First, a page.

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Gamification — Valid Term or Marketing-Speak?

Soulskill posted more than 2 years ago | from the click-through-for-five-bonus-slashpoints dept.

Games 98

Trepidity writes "Controversy continues over the seemingly unstoppable trend of 'gamification' (something we've discussed previously). The University of Pennsylvania's Wharton School of Business held a Gamification Symposium entitled 'For The Win' this week, indicating apparent academic respectability. But in the opening panel debating definitions of 'gamification,' one participant, game scholar Ian Bogost, defined it as 'bulls***.' Elsewhere, Jon Radoff responds that it may not be BS, but is too focused on superficial behaviorism rather than deeper gameplay. For my part, I wonder if by claiming gamification is a completely new thing, rather than just a new word, we're missing out on important past lessons, like the very strange history of Soviet gamification."

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98 comments

40s slang for the win! (4, Funny)

antifoidulus (807088) | more than 2 years ago | (#37039890)

Im all for gamification, how could you not want womens legs to get even more attractive?

Re:40s slang for the win! (2, Funny)

camperslo (704715) | more than 2 years ago | (#37040386)

It's a perfectly cromulent term.

Re:40s slang for the win! (1)

Technician (215283) | more than 2 years ago | (#37041172)

Many new words are added to the language by common use. If I want to look something up I often Google it. This verb is a recent example of this. Turning something into a game is another new word in developement.

Re:40s slang for the win! (1)

tlhIngan (30335) | more than 2 years ago | (#37044424)

Many new words are added to the language by common use. If I want to look something up I often Google it. This verb is a recent example of this. Turning something into a game is another new word in developement.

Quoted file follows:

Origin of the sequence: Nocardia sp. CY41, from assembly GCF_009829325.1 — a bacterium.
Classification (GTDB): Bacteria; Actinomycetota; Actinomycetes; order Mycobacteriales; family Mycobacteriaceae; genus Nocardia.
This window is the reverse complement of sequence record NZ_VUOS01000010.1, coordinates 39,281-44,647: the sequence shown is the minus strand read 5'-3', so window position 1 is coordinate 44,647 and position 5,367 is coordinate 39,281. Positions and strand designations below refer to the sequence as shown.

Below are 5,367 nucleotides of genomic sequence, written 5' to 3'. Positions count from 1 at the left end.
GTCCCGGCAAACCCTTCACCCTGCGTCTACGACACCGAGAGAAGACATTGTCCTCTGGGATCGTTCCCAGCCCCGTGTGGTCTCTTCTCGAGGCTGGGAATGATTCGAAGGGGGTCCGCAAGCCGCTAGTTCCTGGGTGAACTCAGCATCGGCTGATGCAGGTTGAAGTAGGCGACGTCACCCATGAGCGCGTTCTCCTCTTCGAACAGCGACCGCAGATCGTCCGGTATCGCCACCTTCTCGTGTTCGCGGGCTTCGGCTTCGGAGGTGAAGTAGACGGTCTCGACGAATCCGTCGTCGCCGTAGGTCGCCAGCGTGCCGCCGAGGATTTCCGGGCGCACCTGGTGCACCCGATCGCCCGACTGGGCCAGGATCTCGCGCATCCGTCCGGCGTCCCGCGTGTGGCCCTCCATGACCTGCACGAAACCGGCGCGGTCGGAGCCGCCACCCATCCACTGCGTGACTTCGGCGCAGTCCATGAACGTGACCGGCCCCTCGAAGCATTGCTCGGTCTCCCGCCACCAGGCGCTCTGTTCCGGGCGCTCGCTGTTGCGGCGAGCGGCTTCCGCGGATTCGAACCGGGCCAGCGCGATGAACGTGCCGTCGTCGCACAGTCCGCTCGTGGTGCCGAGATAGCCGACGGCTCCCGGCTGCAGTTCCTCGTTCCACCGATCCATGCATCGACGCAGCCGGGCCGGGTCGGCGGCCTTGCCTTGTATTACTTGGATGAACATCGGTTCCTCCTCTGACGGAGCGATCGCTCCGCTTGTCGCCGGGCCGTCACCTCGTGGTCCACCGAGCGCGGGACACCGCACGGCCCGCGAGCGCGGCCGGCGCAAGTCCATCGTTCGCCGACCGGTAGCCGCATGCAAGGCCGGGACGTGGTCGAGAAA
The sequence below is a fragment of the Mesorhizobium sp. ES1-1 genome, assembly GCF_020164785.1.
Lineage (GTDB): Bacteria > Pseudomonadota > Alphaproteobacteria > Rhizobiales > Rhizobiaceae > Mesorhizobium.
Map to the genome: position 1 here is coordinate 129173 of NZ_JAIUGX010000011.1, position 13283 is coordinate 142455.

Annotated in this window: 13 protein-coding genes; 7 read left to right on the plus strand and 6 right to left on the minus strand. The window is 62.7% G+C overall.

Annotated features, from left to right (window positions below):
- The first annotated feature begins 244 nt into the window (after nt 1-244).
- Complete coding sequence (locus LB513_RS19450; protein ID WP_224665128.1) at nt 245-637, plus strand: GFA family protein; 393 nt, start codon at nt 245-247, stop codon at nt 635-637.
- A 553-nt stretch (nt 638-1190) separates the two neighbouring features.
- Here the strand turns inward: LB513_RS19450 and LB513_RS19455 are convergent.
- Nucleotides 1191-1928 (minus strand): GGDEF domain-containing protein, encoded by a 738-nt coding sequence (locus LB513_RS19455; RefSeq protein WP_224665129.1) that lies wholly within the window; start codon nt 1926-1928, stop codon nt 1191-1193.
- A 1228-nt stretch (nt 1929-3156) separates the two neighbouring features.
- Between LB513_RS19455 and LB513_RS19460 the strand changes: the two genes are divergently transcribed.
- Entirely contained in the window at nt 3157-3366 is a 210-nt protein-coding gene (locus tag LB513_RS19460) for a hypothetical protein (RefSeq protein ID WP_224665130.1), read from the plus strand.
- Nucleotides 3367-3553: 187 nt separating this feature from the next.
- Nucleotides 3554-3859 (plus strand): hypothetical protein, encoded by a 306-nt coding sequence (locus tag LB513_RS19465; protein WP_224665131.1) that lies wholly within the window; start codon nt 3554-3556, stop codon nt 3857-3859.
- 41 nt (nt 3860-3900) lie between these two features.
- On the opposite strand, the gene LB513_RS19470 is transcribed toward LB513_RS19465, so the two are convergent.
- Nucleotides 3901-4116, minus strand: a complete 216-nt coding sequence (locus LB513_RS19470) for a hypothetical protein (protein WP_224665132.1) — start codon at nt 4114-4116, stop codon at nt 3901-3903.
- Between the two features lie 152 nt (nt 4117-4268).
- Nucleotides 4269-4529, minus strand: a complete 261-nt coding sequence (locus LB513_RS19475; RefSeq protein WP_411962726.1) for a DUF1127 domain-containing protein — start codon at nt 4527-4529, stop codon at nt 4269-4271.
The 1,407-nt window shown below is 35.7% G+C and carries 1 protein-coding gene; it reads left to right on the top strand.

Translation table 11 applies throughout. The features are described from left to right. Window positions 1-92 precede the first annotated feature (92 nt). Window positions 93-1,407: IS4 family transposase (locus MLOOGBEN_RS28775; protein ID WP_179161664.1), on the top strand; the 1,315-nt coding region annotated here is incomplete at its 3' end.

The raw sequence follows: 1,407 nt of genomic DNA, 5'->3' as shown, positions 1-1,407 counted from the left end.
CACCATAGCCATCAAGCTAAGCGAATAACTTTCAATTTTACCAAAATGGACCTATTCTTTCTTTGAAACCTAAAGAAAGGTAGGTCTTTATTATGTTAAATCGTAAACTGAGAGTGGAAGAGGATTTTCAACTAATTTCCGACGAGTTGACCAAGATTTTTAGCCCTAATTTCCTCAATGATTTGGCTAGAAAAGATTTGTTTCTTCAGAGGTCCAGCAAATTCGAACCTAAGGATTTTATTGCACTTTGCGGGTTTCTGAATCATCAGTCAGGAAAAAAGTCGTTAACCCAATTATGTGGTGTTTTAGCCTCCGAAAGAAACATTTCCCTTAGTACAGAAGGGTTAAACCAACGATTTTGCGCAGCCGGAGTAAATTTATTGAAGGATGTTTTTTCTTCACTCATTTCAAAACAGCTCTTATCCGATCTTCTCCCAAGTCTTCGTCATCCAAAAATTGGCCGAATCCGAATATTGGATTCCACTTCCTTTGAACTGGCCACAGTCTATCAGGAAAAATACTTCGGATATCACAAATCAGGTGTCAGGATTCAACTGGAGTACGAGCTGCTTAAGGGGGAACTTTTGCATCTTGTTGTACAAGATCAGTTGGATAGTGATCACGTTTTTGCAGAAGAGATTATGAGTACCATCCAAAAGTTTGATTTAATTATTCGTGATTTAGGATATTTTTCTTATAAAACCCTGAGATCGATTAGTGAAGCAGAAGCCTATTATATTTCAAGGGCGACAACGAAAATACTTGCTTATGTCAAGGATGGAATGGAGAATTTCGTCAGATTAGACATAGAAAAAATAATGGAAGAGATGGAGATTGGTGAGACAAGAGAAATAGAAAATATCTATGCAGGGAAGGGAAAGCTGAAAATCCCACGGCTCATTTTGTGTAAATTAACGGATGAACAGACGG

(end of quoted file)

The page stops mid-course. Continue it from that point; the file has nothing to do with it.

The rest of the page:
As someone once said, "Verbing weirds language". 'nuff said.

Re:40s slang for the win! (0)

Anonymous Coward | more than 2 years ago | (#37044882)

It's from Calvin & Hobbes: http://madshakespeare.com/wp-content/uploads/2010/08/calvin-and-hobbes.jpg

Re:40s slang for the win! (1)

AP31R0N (723649) | more than 2 years ago | (#37054778)

Common use can suck a nut. Language is too important to be left to the caprice of it's dumbest users. Just because people say it doesn't make it right. Just because people have been saying it for a long time does not make it right.

Decimate means to kill/destroy one tenth. No matter how many ignorant people use it to mean 'totally destroy', they are wrong. 10,000 year from now, they'll still be wrong.

There's nothing wrong with telling people they are wrong. It's a popular myth that correcting people is mean. It's not mean unless you're mean about it. It's far meaner, or just plain lazy to NOT correct people.

Re:40s slang for the win! (1)

game kid (805301) | more than 2 years ago | (#37040574)

It sounds nice, sure, but wait until Big Business begins the consumerization of that word.

You'll beg for eyegougeification very soon.

The Word is Bullshit (4, Interesting)

RobinEggs (1453925) | more than 2 years ago | (#37039924)

Bullshit.

That's the word, Trepidity, go ahead and say it.

I'm not aware of any profanity filter on slashdot. There's no point to being so obsessively proper, so self-righteous, or so whatever it is you were trying to be that you should choose to bleep out a swear word in a direct quote. Just say the freaking word.

Re:The Word is Bullshit (1)

BossJohnson (2433874) | more than 2 years ago | (#37040142)

Bullshit. That's the word, Trepidity, go ahead and say it. I'm not aware of any profanity filter on slashdot. There's no point to being so obsessively proper, so self-righteous, or so whatever it is you were trying to be that you should choose to bleep out a swear word in a direct quote. Just say the freaking word.

I have to agree. Let's stop being politically correct, especially with direct quotes.

Re:The Word is Bullshit (1)

jdgeorge (18767) | more than 2 years ago | (#37040156)

Just say the freaking word.

Dear RobinEggs, I agree. And you, also, are welcome not to self-censor.

Re:The Word is Bullshit (1)

MrMista_B (891430) | more than 2 years ago | (#37040304)